Republican gubernatorial candidate Rob McKenna made a half-dozen stops along Interstate 5 on Saturday, telling volunteers at campaign phone banks it is “crunch time” now that ballots are arriving in homes for the Nov. 6 election. Rival Democrat Jay Inslee and his allies in labor and the environmental movement have been doing the same thing, including major door-to-door efforts a week ago that I wrote about here.
“You need to identify about 10 of your friends who are undecided or maybe are not voting. You need to bring them over,” McKenna told another group of more than 30 volunteers at a Federal Way office park where one of his 16 phone-bank efforts statewide was taking place.
Federal Way Mayor Skip Priest and two state House candidates, state Rep. Katrina Asay of Milton and Linda Kochmar of Federal Way, were there along with volunteer Mark Koppang, an accounts manager for a packaging firm in Auburn.
Koppang said he had not done phone banking before, and he thinks McKenna has a shot at winning in a state that has favored the Democrat for governor every election since 1984. ”I think he’s the guy who can work with everyone in Washington to come up with solutions,’’ he said.
My travels with McKenna and his spokesman Charles McCray covered several stops - just as I’d tagged along with Inslee and an aide one week ago to gather information for a future story. Inslee had met a large crowd of labor volunteers in Tacoma and a smaller one of about 60 with Washington Conservation Voters in Issaquah – on day that each group had door-to-door efforts going on in five different cities.
McKenna made stops in more than a half-dozen communities from Everett to Lakewood, and he called volunteers at other locations around the state that he didn’t visit first-hand.
At a home on Democratic Seattle’s Queen Anne Hill, a Democrats-for-McKenna phone bank was under way at the home of independent voter Judy Yu and Republican Clay Hall. Yu likes McKenna’s grasp of education issues and the needs of small business people like her that find regulations are cumbersome.
Yu also joked that she and her husband are often on opposite sides voting but that McKenna brought them together this time.
Pam Eshelman, another self-described independent voter from Seattle, said she was inspired by McKenna’s depth of knowledge in education issues and his plans for funding it. He gets that we need change.’’
It was at the Yu-Hall home that I ran into McKenna’s mother-in-law, Susan Sieveke, a retired teacher and self described “Democrat for Rob.’’ Sieveke lives in Bellevue and said she had an Obama-Biden bumper-sticker on her apartment door, under which she put another for McKenna.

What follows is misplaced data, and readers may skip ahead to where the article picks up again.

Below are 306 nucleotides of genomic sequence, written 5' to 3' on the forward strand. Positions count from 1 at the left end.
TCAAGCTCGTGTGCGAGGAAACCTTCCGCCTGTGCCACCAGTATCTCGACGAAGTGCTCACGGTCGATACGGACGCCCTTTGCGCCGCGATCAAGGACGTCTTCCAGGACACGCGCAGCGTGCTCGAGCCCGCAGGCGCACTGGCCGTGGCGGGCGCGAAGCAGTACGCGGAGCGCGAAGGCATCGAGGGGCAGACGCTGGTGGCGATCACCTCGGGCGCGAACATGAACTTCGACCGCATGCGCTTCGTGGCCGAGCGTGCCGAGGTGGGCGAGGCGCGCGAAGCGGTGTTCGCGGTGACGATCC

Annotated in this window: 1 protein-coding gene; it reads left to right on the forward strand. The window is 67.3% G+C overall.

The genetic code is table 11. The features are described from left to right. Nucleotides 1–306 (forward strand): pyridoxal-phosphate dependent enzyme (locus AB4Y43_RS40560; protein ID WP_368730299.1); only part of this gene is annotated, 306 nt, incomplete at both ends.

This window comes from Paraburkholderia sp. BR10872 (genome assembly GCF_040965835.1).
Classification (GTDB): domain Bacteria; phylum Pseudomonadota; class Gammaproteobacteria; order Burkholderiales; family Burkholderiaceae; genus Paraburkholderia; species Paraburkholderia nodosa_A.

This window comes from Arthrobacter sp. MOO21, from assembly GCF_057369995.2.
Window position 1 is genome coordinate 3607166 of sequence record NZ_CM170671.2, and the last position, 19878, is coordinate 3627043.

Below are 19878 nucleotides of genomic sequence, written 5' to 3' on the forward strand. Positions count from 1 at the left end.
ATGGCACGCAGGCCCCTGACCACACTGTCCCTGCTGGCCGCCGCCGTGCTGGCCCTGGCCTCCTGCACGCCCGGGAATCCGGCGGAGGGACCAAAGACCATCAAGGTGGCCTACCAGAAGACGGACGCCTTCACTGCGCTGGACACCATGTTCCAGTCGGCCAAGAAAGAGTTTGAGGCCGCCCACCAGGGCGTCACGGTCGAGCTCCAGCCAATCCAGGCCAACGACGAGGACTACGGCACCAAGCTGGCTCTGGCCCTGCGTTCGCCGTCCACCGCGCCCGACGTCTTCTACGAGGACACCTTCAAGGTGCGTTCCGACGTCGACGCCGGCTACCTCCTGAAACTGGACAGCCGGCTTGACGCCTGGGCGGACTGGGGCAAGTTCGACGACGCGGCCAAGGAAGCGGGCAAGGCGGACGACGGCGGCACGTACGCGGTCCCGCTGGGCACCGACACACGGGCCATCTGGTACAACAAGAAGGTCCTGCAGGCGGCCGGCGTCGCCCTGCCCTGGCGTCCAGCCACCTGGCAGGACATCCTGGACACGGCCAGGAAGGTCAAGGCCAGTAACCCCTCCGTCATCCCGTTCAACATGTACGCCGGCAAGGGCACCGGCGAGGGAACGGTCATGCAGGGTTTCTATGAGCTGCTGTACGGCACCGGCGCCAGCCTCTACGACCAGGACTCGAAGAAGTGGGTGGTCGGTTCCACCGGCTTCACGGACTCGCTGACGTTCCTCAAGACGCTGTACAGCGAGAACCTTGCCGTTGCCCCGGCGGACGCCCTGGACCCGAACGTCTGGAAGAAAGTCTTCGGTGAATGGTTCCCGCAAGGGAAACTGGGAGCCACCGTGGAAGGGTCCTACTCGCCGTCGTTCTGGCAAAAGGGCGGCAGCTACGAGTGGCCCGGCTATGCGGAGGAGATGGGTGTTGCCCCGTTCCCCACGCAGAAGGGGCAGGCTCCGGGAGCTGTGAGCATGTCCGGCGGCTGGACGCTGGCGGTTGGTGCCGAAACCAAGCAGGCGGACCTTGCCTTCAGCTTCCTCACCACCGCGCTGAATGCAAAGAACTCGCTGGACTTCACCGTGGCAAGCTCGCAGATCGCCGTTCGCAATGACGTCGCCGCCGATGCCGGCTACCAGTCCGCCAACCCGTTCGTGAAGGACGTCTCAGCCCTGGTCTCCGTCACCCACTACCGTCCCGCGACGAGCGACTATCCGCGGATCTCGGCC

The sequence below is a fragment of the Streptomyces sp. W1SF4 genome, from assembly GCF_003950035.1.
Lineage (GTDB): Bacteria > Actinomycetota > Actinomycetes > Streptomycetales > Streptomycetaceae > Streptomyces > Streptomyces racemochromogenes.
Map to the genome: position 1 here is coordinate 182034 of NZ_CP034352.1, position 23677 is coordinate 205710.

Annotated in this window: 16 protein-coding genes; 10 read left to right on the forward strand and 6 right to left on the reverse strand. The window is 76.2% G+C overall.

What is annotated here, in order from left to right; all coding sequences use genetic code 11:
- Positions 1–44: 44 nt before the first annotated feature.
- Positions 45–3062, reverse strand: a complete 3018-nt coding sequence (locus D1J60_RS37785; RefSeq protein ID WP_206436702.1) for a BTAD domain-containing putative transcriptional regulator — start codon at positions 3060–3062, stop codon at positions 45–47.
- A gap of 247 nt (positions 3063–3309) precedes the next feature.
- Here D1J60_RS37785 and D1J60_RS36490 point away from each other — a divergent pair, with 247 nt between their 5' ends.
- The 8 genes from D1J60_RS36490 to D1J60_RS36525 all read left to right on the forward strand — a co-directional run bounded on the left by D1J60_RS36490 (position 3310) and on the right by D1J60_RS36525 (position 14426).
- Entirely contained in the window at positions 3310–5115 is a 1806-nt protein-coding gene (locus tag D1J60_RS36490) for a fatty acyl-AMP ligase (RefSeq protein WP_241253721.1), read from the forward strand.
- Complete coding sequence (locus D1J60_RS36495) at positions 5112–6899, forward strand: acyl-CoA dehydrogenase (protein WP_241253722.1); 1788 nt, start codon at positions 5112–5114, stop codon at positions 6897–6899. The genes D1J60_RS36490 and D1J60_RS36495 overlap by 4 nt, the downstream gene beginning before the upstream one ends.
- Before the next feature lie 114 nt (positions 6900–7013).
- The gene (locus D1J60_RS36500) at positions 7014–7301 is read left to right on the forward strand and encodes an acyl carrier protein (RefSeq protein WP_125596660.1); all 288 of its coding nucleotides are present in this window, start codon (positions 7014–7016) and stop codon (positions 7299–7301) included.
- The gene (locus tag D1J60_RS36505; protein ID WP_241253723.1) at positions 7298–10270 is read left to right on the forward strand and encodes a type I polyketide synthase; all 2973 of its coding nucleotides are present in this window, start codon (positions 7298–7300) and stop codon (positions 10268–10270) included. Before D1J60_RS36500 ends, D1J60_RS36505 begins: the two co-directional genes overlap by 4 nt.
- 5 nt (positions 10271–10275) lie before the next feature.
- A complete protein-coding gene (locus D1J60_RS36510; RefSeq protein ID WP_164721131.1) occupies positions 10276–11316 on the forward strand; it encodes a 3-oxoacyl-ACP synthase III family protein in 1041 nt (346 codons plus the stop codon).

I asked about Inslee and was caught a little by surprise when Sieveke said: “I’m OK with Jay Inslee if he wins. You have to be.’’
Inslee topped McKenna by 4 percentage points in the Aug. 7 primary, and McKenna trailed badly behind the Democrat in King County. But the Washington Poll released this week showed Inslee is leading the governor’s race statewide by less than a percentage point among likely voters.
And McKenna is not giving up on voters in Seattle where he has a campaign office in the International District.
About noon, McKenna stopped in at the nonpartisan Communities of Color Legislative Day and candidates forum at Rainier Beach High School on Seattle’s south end, which highlighted concerns of racial minorities. It was there that Inslee and McKenna actually crossed paths but did not get onto the stage at the same time.
Both candidates did answer questions from KIRO-7 television reporter Essex Porter, who pushed for specifics on how the candidates could pay for K-12 schools.
But each gave comments similar to what he has delivered in debates – with McKenna saying he’ll devote a higher share of the state’s growing revenues to schools and Inslee talking about how he’d find extra money for schools by growing the economy and winning efficiencies in healthcare and state-agency operations.
McKenna also told the crowd of more than 100 people that when he was a King County Council member he had responded to community requests for a majority-minority council district in the south Seattle neighborhoods including Rainier Beach. A majority-minority district is one where racial and ethnic minorities make up up a majority of voters.
I noticed a few other statewide candidates at the forum including Bob Ferguson, Democratic candidate for attorney general, and Bill Finkbeiner, Republican candidate for lieutenant governor – as well as legislator candidates like Rep.Bob Hasegawa, D-Seattle.
Advocates on both sides of Initiative 1240, which would authorize 40 charter schools, also were there and McKenna wore a Yes on 1240 button the rest of the day.
Later in the day, McKenna stopped in at a downtown Tacoma phone bank where former House lawmaker Gigi Talcott and more than a dozen others were making calls. Talcott said the call lists were turning up voters who were already going to vote for McKenna so she was asking a few of them to find other voters they can turn out.